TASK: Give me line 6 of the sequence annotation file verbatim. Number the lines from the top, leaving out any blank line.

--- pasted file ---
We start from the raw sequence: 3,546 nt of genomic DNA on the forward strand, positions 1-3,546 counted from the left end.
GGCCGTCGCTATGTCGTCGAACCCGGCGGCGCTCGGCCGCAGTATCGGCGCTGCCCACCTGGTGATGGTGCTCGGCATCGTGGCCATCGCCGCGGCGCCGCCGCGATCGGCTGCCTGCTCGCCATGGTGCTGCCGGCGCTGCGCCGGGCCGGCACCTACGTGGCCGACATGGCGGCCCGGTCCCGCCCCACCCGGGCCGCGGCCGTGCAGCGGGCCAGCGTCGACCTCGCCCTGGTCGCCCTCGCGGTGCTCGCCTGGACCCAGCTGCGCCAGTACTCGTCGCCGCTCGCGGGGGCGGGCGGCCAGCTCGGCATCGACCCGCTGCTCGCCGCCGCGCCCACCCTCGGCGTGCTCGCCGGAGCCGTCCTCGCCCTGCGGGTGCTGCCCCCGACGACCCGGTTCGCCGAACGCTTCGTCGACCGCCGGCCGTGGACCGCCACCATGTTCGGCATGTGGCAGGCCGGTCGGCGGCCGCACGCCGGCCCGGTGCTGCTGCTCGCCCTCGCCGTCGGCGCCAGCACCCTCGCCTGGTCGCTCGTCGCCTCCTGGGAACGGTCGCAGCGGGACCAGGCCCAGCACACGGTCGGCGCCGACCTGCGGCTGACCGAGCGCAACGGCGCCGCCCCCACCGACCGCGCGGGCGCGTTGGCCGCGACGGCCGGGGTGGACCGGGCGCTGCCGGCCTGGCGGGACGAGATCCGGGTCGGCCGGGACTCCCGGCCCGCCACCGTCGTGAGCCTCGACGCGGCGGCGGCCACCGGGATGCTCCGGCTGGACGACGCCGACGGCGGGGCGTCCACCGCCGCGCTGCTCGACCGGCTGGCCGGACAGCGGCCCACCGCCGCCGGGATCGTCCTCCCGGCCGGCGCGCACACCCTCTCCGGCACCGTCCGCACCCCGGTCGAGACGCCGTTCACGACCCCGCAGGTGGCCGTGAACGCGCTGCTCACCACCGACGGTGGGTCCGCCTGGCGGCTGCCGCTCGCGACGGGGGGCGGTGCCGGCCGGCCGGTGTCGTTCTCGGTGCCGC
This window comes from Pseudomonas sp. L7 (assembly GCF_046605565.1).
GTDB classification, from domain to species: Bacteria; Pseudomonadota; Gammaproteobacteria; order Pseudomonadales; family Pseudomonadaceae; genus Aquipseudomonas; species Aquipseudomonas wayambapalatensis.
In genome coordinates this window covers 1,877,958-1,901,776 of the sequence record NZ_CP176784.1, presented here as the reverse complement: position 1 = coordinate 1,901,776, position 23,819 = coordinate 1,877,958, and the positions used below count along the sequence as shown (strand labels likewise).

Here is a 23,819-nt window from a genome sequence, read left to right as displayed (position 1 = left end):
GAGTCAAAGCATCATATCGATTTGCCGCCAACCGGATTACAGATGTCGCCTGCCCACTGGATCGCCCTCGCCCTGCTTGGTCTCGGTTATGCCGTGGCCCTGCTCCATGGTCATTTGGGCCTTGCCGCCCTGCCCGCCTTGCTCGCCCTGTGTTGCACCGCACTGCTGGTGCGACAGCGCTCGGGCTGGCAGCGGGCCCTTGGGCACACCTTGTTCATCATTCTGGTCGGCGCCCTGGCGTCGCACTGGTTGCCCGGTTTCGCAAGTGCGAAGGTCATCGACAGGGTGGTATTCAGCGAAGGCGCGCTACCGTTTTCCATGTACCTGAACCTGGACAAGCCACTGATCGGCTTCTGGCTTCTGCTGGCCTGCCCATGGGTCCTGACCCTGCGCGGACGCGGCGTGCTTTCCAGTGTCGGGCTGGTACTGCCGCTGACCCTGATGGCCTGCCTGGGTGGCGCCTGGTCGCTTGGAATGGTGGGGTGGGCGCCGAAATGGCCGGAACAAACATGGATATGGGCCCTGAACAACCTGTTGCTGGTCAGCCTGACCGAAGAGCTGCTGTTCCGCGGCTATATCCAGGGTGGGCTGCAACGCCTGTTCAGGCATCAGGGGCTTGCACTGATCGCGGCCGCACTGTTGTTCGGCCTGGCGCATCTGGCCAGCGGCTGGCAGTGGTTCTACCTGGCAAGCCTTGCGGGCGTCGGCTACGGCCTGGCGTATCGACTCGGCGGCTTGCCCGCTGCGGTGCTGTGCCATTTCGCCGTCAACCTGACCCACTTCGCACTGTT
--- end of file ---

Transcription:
Here is a 23,819-nt window from a genome sequence, read left to right as displayed (position 1 = left end):